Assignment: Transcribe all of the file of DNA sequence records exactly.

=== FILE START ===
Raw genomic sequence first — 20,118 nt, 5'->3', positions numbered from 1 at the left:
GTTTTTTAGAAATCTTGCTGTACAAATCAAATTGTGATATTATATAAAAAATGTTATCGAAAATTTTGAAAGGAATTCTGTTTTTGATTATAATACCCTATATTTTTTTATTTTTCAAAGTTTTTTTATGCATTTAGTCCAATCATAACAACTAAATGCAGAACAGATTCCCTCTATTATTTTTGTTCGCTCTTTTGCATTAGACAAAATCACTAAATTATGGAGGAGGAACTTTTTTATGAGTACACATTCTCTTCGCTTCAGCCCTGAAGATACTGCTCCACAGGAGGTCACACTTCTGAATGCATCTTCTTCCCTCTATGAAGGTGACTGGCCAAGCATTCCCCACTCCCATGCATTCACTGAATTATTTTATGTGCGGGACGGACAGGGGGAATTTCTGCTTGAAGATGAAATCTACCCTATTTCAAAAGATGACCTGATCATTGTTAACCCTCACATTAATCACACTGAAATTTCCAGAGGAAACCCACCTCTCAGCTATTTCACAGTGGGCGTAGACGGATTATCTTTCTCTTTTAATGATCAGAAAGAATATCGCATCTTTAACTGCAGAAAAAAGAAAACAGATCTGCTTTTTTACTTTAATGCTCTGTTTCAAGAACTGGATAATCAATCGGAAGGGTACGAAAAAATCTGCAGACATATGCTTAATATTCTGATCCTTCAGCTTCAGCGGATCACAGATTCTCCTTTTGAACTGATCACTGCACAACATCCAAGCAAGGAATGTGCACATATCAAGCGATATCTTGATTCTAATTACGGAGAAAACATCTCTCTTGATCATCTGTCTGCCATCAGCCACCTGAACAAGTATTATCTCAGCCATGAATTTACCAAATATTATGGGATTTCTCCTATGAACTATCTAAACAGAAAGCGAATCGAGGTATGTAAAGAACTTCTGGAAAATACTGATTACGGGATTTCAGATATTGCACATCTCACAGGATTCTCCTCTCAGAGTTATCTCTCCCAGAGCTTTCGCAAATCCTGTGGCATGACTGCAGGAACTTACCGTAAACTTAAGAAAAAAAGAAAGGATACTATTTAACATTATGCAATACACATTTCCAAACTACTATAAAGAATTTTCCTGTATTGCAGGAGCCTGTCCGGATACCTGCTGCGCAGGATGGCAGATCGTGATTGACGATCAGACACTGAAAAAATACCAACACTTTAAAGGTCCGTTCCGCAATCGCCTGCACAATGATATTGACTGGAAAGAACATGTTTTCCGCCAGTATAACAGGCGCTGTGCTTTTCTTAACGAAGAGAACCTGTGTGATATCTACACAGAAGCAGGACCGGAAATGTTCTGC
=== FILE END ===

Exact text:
Raw genomic sequence first — 20,118 nt, 5'->3', positions numbered from 1 at the left:
GTTTTTTAGAAATCTTGCTGTACAAATCAAATTGTGATATTATATAAAAAATGTTATCGAAAATTTTGAAAGGAATTCTGTTTTTGATTATAATACCCTATATTTTTTTATTTTTCAAAGTTTTTTTATGCATTTAGTCCAATCATAACAACTAAATGCAGAACAGATTCCCTCTATTATTTTTGTTCGCTCTTTTGCATTAGACAAAATCACTAAATTATGGAGGAGGAACTTTTTTATGAGTACACATTCTCTTCGCTTCAGCCCTGAAGATACTGCTCCACAGGAGGTCACACTTCTGAATGCATCTTCTTCCCTCTATGAAGGTGACTGGCCAAGCATTCCCCACTCCCATGCATTCACTGAATTATTTTATGTGCGGGACGGACAGGGGGAATTTCTGCTTGAAGATGAAATCTACCCTATTTCAAAAGATGACCTGATCATTGTTAACCCTCACATTAATCACACTGAAATTTCCAGAGGAAACCCACCTCTCAGCTATTTCACAGTGGGCGTAGACGGATTATCTTTCTCTTTTAATGATCAGAAAGAATATCGCATCTTTAACTGCAGAAAAAAGAAAACAGATCTGCTTTTTTACTTTAATGCTCTGTTTCAAGAACTGGATAATCAATCGGAAGGGTACGAAAAAATCTGCAGACATATGCTTAATATTCTGATCCTTCAGCTTCAGCGGATCACAGATTCTCCTTTTGAACTGATCACTGCACAACATCCAAGCAAGGAATGTGCACATATCAAGCGATATCTTGATTCTAATTACGGAGAAAACATCTCTCTTGATCATCTGTCTGCCATCAGCCACCTGAACAAGTATTATCTCAGCCATGAATTTACCAAATATTATGGGATTTCTCCTATGAACTATCTAAACAGAAAGCGAATCGAGGTATGTAAAGAACTTCTGGAAAATACTGATTACGGGATTTCAGATATTGCACATCTCACAGGATTCTCCTCTCAGAGTTATCTCTCCCAGAGCTTTCGCAAATCCTGTGGCATGACTGCAGGAACTTACCGTAAACTTAAGAAAAAAAGAAAGGATACTATTTAACATTATGCAATACACATTTCCAAACTACTATAAAGAATTTTCCTGTATTGCAGGAGCCTGTCCGGATACCTGCTGCGCAGGATGGCAGATCGTGATTGACGATCAGACACTGAAAAAATACCAACACTTTAAAGGTCCGTTCCGCAATCGCCTGCACAATGATATTGACTGGAAAGAACATGTTTTCCGCCAGTATAACAGGCGCTGTGCTTTTCTTAACGAAGAGAACCTGTGTGATATCTACACAGAAGCAGGACCGGAAATGTTCTGC